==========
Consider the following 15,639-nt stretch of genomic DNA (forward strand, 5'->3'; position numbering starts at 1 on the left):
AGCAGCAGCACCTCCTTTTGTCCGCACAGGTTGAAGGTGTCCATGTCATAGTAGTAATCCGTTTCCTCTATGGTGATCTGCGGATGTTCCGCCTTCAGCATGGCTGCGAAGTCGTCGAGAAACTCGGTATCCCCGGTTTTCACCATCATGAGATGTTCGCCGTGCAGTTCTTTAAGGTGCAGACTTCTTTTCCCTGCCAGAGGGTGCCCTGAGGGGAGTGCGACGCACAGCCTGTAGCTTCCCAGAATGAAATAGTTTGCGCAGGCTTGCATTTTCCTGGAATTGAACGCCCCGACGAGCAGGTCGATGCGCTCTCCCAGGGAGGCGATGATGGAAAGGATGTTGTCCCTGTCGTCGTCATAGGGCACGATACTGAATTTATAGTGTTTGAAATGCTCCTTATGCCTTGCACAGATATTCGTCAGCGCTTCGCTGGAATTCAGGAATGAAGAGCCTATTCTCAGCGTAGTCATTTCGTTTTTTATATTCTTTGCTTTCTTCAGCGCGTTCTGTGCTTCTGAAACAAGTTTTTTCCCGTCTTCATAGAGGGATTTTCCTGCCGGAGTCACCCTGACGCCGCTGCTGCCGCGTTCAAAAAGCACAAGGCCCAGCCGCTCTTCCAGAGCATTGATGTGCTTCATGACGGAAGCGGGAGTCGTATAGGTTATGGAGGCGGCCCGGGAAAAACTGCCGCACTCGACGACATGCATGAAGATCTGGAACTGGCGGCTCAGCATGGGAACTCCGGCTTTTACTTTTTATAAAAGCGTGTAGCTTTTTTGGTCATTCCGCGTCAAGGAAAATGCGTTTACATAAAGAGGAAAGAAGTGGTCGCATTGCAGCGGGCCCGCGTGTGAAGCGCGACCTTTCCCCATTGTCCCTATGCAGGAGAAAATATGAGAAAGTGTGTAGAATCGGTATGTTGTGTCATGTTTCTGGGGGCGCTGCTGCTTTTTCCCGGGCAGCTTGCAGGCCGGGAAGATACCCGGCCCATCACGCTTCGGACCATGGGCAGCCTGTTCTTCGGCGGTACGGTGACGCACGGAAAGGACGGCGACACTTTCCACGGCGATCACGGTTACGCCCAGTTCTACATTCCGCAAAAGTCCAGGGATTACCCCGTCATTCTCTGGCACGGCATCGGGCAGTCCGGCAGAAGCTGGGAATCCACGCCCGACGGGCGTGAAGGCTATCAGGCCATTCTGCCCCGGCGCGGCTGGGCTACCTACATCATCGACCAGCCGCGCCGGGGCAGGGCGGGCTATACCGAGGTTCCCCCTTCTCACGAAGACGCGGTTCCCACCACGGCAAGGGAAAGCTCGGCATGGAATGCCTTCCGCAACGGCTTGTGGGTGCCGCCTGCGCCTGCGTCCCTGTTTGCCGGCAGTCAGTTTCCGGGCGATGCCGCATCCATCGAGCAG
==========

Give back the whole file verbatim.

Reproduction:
Consider the following 15,639-nt stretch of genomic DNA (forward strand, 5'->3'; position numbering starts at 1 on the left):
AGCAGCAGCACCTCCTTTTGTCCGCACAGGTTGAAGGTGTCCATGTCATAGTAGTAATCCGTTTCCTCTATGGTGATCTGCGGATGTTCCGCCTTCAGCATGGCTGCGAAGTCGTCGAGAAACTCGGTATCCCCGGTTTTCACCATCATGAGATGTTCGCCGTGCAGTTCTTTAAGGTGCAGACTTCTTTTCCCTGCCAGAGGGTGCCCTGAGGGGAGTGCGACGCACAGCCTGTAGCTTCCCAGAATGAAATAGTTTGCGCAGGCTTGCATTTTCCTGGAATTGAACGCCCCGACGAGCAGGTCGATGCGCTCTCCCAGGGAGGCGATGATGGAAAGGATGTTGTCCCTGTCGTCGTCATAGGGCACGATACTGAATTTATAGTGTTTGAAATGCTCCTTATGCCTTGCACAGATATTCGTCAGCGCTTCGCTGGAATTCAGGAATGAAGAGCCTATTCTCAGCGTAGTCATTTCGTTTTTTATATTCTTTGCTTTCTTCAGCGCGTTCTGTGCTTCTGAAACAAGTTTTTTCCCGTCTTCATAGAGGGATTTTCCTGCCGGAGTCACCCTGACGCCGCTGCTGCCGCGTTCAAAAAGCACAAGGCCCAGCCGCTCTTCCAGAGCATTGATGTGCTTCATGACGGAAGCGGGAGTCGTATAGGTTATGGAGGCGGCCCGGGAAAAACTGCCGCACTCGACGACATGCATGAAGATCTGGAACTGGCGGCTCAGCATGGGAACTCCGGCTTTTACTTTTTATAAAAGCGTGTAGCTTTTTTGGTCATTCCGCGTCAAGGAAAATGCGTTTACATAAAGAGGAAAGAAGTGGTCGCATTGCAGCGGGCCCGCGTGTGAAGCGCGACCTTTCCCCATTGTCCCTATGCAGGAGAAAATATGAGAAAGTGTGTAGAATCGGTATGTTGTGTCATGTTTCTGGGGGCGCTGCTGCTTTTTCCCGGGCAGCTTGCAGGCCGGGAAGATACCCGGCCCATCACGCTTCGGACCATGGGCAGCCTGTTCTTCGGCGGTACGGTGACGCACGGAAAGGACGGCGACACTTTCCACGGCGATCACGGTTACGCCCAGTTCTACATTCCGCAAAAGTCCAGGGATTACCCCGTCATTCTCTGGCACGGCATCGGGCAGTCCGGCAGAAGCTGGGAATCCACGCCCGACGGGCGTGAAGGCTATCAGGCCATTCTGCCCCGGCGCGGCTGGGCTACCTACATCATCGACCAGCCGCGCCGGGGCAGGGCGGGCTATACCGAGGTTCCCCCTTCTCACGAAGACGCGGTTCCCACCACGGCAAGGGAAAGCTCGGCATGGAATGCCTTCCGCAACGGCTTGTGGGTGCCGCCTGCGCCTGCGTCCCTGTTTGCCGGCAGTCAGTTTCCGGGCGATGCCGCATCCATCGAGCAG